Thursday, October 21, 2010

Spaced out

To readers who are too busy or distracted or interested enough to not read beyond a paragraph, let me cut to the chase: Room is a masterpiece and Emma Donoghue is a genius. Now that I’ve got that off my chest, here’s more about it.

In a flourish reminiscent of a nineteenth century novel, Room rings up its curtain on its 11X11 eponymous setting. Its inhabitants, Jose and her son Jack, have been holed up there since time immemorial. Living within the soundproofed cell, the mother-son duo’s only connection with the outside world is a psychopath, Old Nick, who held Jose in captivity seven years ago. Jack is made to believe that the world is an oyster called television where the cartoon characters are his “real” friends and a saccharine lollipop (courtesy Old Nick) is the best thing he ever tasted.

When he turns five, Jack’s mother tells him so many things he never thought possible. Being the narrator, Jack coins a term for these revelations in his typical fashion: unlying. In a manner inspired by the Count of Monte Cristo, Jack makes it to the open world and, subsequently, so does his mother. Of course, with a fair bit of action involved.

While this part of the novel sounds like Cormac McCarthy’s The Road (think of it as chick lit for non-chick lit readers), the following portions take David Foster Wallace tones — post-modern irony on crack. When Jack is confronted with the harsh realities of the open world, he turns into a victim of Stockholm Syndrome and his mother is no better.

In a shade over 300 pages, Donoghue captures physical deprivation and human degradation, not to mention the most poignant mother-son relationship committed to paper. The plot of the seventh novel of this Ireland-born, Canada-based author seems like an obvious nod to the Fritzl case in Austria — when, in 2008, Elisabeth Fritzl accused her father Josef of holding her captive for 24 years and subjecting her to sexual abuse. Donoghue categorically dismissed the notion. Speaking to the Guardian, she said: “It’s too strong, I’d say it was triggered by it.” Some similarities, however, are hard to miss. Jack, who is released from the garden shed, is the same age Felix Fritzl was when his mother emerged from her dungeon.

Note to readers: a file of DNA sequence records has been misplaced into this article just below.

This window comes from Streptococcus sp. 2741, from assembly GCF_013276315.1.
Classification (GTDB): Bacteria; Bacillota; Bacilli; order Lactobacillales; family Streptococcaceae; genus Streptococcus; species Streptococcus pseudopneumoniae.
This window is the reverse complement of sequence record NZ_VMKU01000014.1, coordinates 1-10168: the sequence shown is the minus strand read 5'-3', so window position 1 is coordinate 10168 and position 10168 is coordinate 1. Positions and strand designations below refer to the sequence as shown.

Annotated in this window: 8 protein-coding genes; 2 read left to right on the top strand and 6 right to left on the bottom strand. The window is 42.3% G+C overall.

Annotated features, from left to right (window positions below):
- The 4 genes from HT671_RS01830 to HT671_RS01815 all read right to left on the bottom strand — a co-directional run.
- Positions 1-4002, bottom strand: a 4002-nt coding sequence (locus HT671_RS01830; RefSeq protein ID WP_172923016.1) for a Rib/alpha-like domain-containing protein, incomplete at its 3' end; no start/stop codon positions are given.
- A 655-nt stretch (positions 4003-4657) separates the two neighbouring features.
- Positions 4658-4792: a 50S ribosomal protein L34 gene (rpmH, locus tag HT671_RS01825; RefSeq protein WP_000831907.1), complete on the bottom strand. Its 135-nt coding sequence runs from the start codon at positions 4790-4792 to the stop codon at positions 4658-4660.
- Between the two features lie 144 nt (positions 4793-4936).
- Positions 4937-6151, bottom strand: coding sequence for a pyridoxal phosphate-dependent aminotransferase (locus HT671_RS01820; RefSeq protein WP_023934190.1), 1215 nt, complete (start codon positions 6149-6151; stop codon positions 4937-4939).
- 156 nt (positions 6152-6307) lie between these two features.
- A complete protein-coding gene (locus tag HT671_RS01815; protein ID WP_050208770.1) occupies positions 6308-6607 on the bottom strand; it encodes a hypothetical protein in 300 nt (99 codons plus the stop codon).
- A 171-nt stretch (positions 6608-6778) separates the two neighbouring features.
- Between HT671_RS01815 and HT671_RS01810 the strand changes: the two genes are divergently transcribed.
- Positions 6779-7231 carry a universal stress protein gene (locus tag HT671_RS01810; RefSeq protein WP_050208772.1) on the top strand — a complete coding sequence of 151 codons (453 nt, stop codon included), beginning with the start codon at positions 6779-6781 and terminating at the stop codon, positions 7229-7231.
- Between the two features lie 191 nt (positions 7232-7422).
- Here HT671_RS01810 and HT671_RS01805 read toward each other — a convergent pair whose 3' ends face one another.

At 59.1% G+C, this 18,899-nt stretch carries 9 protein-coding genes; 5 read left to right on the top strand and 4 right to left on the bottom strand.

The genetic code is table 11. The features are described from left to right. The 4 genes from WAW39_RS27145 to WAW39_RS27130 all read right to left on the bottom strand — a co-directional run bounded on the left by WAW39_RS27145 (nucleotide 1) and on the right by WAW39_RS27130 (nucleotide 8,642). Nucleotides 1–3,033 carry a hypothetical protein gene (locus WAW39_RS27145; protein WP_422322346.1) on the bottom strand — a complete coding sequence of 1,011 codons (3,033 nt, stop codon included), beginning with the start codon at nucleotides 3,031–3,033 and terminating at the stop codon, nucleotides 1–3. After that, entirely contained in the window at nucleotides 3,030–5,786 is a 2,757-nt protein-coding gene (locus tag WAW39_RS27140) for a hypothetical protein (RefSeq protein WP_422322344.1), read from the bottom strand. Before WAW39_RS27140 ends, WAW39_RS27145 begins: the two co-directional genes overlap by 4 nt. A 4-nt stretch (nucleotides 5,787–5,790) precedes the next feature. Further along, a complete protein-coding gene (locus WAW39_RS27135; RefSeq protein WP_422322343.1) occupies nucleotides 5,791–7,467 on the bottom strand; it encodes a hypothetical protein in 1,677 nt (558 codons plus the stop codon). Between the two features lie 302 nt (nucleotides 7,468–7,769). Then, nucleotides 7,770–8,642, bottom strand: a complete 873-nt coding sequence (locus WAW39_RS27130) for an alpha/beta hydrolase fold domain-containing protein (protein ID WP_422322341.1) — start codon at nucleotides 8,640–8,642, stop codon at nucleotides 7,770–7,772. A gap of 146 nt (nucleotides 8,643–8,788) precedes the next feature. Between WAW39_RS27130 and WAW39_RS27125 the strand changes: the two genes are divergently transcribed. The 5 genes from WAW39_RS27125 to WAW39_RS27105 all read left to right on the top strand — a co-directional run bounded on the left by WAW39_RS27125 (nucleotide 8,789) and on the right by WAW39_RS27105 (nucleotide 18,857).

That being said, there is so much to celebrate about Room. It’s never easy to narrate the story through the eyes of a five-year-old, whose vocabulary would not extend beyond a handful of words and understanding of the world would be stunted at best. In fact, Donoghue’s writing style, its present tense notwithstanding, can be sandbagged into a kind of hard-boiled poetry, what with the machine-gun cadence interspersed with abbreviated sense impressions (Jim Thompson would be a proud man). Sample this: When a news reporter insinuates to Jose that she might have wanted to kill the kid, Jose bristles, “What, put a pillow over his head?” Jack thinks to himself, “Is that me Ma means? But pillows go under heads.” Considering the kid at the heart of the novel is a bastard child, this is, all rights reserved, inglorious bastardry at its best.

The novel’s second half lends gold standard credence to the old saw that “every man is an island”. Most of us only do things in our day-to-day life and, consequently, we don’t live a life. Here are two people who shared five years in an almost Amish lifestyle never craving for technological felicities beyond the bare minimum. Jack curbs his desire to take his own picture with the following reasoning: “I was going to take one (a picture) of me in the mirror (phone camera) but then I’d be a paparazzi.” (Italics are mine).This novel is a stab at modern man’s compulsion to buy the new car, the faster laptop, the inflated stock. For fear of becoming dinosaurs, are we turning into sheep? This question turns moot in the novel.

Unable to cope with urban demands, Jose tries to kill herself to which Jack remarks, “I saved her, only then she didn’t want to be alive anywhere.” The writing sometimes seems ill-suited to those faint of heart. There’s this gut-wrenching talk between the mother and son when the former describes how she gave birth to a stillborn baby before Jack.

Though the book is suffused with immensities, there are a few immaturities too. I understand that the narrator is a five-year-old and to retain the cutesy factor, Donoghue makes him commit grammatical howlers, which he fails to rectify despite his mother’s persistent corrections. This, when he undertook a complex task (for a five-year-old) to trick the captor. At times, Jack’s weariness seems beyond his age: “In Room we knowed what everything was called but in the world there’s so much, persons don’t even know the names.” Really?

I wouldn’t give a hang if Room doesn’t get the Booker (it’s on the shortlist) but my disappointment would know no bounds if it doesn’t find mention along with the works of literary masters that delight in misery: William Golding’s Lord of the Flies, Susan Hill’s I’m the King of the Castle, J G Ballard’s High Rise, Chinua Achebe’s Things Fall Apart and J M Coetzee’s Waiting for the Barbarians. Enter this Room to expand your world.


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